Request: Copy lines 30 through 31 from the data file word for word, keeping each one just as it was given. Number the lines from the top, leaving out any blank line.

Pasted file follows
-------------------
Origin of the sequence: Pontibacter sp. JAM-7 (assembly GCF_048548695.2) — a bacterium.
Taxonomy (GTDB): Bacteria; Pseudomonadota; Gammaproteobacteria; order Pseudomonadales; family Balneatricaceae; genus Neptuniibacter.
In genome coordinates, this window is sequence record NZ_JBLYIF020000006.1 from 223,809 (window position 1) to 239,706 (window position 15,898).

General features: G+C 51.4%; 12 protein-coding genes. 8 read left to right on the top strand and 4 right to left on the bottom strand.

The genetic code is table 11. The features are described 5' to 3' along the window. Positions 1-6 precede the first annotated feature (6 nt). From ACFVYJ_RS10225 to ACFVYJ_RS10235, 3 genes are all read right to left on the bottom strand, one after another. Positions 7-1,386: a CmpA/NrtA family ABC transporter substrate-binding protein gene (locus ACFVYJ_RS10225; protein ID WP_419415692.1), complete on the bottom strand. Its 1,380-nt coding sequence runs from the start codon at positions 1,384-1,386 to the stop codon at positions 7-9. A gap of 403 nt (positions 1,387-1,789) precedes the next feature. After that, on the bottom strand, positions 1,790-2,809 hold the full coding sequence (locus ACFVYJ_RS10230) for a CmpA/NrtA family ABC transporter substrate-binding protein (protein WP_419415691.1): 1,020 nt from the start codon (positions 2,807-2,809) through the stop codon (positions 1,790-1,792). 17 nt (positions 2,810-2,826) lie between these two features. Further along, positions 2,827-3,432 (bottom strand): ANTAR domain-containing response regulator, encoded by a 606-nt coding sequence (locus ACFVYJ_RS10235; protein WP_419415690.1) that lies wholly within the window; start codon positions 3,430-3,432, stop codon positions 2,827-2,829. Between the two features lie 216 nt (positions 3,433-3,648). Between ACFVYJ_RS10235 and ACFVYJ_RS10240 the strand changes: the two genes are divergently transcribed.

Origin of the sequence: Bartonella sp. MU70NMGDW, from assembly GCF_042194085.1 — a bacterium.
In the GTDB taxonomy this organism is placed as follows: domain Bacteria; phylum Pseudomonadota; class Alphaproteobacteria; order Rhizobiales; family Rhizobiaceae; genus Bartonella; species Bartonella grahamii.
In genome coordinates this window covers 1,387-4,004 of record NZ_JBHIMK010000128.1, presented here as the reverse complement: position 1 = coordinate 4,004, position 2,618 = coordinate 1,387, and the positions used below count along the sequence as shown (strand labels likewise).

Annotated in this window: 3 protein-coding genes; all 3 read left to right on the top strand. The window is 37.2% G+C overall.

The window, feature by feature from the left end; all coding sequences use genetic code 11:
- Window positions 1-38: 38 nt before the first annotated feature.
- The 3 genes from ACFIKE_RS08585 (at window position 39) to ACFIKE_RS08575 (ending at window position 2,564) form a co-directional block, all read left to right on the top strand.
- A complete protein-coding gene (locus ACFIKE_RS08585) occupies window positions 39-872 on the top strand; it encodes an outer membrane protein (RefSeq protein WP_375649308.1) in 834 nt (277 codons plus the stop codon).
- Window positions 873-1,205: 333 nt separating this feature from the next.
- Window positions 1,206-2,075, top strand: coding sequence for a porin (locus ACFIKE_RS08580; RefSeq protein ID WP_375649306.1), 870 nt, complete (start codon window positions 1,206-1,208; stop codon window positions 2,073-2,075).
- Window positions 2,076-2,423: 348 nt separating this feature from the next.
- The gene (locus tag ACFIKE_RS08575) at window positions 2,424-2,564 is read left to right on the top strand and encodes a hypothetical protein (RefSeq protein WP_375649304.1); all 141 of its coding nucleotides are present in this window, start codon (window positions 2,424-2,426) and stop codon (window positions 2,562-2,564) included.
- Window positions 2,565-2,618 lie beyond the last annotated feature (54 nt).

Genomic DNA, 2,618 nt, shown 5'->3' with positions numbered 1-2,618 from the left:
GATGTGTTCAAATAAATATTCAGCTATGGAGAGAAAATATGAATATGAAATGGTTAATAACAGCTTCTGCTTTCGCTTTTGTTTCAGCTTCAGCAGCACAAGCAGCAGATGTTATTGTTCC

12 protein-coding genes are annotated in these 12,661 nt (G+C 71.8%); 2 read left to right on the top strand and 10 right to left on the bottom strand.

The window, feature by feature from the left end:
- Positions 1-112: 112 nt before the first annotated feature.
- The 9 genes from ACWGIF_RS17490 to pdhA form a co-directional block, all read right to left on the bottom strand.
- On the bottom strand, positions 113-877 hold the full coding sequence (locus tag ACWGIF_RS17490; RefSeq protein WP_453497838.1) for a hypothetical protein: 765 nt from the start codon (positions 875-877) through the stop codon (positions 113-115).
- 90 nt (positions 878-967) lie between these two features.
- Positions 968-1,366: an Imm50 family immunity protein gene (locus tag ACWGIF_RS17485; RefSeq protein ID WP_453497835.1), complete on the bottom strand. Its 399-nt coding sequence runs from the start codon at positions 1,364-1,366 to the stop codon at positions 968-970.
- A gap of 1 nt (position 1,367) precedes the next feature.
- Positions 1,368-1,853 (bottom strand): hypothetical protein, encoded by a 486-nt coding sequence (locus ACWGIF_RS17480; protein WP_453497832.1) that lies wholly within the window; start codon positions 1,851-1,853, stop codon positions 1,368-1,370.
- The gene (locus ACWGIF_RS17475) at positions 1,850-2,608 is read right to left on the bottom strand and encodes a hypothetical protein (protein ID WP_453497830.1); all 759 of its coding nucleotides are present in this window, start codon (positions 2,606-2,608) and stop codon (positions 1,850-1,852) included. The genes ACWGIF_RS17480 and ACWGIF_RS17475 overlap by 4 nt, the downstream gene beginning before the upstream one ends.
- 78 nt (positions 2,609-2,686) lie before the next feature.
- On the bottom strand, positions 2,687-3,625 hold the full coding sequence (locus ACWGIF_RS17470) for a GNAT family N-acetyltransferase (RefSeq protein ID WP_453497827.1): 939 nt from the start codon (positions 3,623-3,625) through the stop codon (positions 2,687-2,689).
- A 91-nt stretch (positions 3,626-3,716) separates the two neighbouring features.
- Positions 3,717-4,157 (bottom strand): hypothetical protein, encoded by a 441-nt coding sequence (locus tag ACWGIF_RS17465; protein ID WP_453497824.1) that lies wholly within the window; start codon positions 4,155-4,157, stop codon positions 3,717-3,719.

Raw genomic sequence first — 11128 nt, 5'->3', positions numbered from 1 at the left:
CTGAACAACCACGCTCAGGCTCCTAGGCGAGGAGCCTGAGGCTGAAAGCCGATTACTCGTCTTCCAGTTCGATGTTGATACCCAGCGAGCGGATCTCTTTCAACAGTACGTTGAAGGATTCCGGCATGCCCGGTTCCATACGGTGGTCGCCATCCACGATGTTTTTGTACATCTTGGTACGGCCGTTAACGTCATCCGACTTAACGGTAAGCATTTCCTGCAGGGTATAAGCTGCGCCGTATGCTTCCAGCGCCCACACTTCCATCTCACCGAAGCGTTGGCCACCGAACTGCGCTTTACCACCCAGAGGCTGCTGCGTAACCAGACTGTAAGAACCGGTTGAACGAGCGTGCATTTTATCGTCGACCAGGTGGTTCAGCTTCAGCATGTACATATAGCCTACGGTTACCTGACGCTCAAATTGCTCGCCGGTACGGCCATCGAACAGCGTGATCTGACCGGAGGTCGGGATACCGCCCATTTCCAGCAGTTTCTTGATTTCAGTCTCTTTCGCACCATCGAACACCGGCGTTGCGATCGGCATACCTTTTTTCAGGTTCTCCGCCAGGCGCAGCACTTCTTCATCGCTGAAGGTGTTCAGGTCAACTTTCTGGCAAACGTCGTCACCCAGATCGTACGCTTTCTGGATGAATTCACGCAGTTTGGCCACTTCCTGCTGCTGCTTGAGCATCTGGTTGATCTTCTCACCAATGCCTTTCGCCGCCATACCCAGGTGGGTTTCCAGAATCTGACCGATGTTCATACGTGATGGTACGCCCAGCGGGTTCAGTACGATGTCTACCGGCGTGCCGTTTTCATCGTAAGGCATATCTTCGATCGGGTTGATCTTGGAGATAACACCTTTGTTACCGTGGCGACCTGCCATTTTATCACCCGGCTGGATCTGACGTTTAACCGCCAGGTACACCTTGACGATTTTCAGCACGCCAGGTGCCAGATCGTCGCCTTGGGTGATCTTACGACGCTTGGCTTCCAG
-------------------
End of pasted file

- The gene (locus ACWGIF_RS17475) at positions 1,850-2,608 is read right to left on the bottom strand and encodes a hypothetical protein (protein ID WP_453497830.1); all 759 of its coding nucleotides are present in this window, start codon (positions 2,606-2,608) and stop codon (positions 1,850-1,852) included. The genes ACWGIF_RS17480 and ACWGIF_RS17475 overlap by 4 nt, the downstream gene beginning before the upstream one ends.
- 78 nt (positions 2,609-2,686) lie before the next feature.